Now this is still in its testing phase for me, but it uses the ADHD scores to come up with a number for both decks based on the +/- of average decks, find the difference and assign that many chains to the deck with the higher score.

Example:

Sarantuya = A (+12.43), B (-.61), C (+3.82), E (-2.58) = 13.06
Gravbalt = A (+1.1), B (+.05), C (+.16), E (+1.09)  =2.4

Difference = 10.66

Sarantuya would take 11 chains

Where as:

The Wizardly Baker = -2.27
Gravbalt = 2.4

Difference = 4.67

Gravbalt would start with 5 chains

Depending on how expansions are going to be handled, these numbers could become obsolete in the future. Until then, I feel that the ADHD scores are a good starting point to understanding your deck as you start to play with it, and could be used as a good way to shortcut some games off of testing them. As more decks get opened and registered, the numbers will fluctuate, and outside of scores of +/- 3 or more, the game rules should keep things on an equal footing.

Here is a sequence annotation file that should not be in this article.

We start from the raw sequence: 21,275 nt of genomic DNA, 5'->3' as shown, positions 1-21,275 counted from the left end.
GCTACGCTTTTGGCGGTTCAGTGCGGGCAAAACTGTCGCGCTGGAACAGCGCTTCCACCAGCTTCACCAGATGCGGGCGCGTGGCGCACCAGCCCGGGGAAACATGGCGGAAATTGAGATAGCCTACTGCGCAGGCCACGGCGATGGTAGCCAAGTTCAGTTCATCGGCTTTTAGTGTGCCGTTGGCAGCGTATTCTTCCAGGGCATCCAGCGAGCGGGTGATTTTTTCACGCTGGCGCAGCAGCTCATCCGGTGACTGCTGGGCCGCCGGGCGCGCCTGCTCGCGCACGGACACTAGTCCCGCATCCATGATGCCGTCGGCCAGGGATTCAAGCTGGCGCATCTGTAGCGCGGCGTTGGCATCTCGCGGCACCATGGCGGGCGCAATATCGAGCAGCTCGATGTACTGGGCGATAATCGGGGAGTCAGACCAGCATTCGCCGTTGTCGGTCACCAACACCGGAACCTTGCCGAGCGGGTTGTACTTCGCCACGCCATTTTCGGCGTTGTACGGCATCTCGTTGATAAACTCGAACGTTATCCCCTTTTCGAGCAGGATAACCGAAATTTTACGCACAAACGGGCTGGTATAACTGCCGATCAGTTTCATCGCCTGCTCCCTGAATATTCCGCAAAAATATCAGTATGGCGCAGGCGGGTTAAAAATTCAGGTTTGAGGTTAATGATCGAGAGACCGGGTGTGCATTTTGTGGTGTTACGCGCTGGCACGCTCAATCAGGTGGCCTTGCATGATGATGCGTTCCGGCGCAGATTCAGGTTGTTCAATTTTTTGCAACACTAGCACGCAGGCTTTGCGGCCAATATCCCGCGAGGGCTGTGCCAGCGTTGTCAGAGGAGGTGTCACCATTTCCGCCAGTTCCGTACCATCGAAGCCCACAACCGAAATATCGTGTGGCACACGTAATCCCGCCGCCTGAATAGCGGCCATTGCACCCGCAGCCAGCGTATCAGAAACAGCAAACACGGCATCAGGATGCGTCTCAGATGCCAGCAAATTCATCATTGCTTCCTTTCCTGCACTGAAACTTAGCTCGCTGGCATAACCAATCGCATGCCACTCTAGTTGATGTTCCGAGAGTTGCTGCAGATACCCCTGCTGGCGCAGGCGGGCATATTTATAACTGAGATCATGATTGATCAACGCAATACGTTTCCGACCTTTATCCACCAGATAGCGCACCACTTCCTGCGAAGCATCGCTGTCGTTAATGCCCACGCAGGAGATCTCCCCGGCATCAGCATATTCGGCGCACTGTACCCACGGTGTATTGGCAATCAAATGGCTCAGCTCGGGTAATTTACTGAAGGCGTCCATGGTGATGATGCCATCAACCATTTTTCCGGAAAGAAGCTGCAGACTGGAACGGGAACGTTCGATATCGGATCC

Sarantuya Deck Link: https://keyforge-compendium.com/decks/d765feb0-1cc1-4449-8ae3-a75852f78787
 

Edited by KandyKidZero

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I'm one of the people who helps run/develop KeyForge Compendium. We talked with the owner of the Discord bot and the problem is on his end. Aminar (the creator of ADHD) is part of the KFC team, and you can usually count on the latest updates to his tool being found on the website.

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21 hours ago, KandyKidZero said: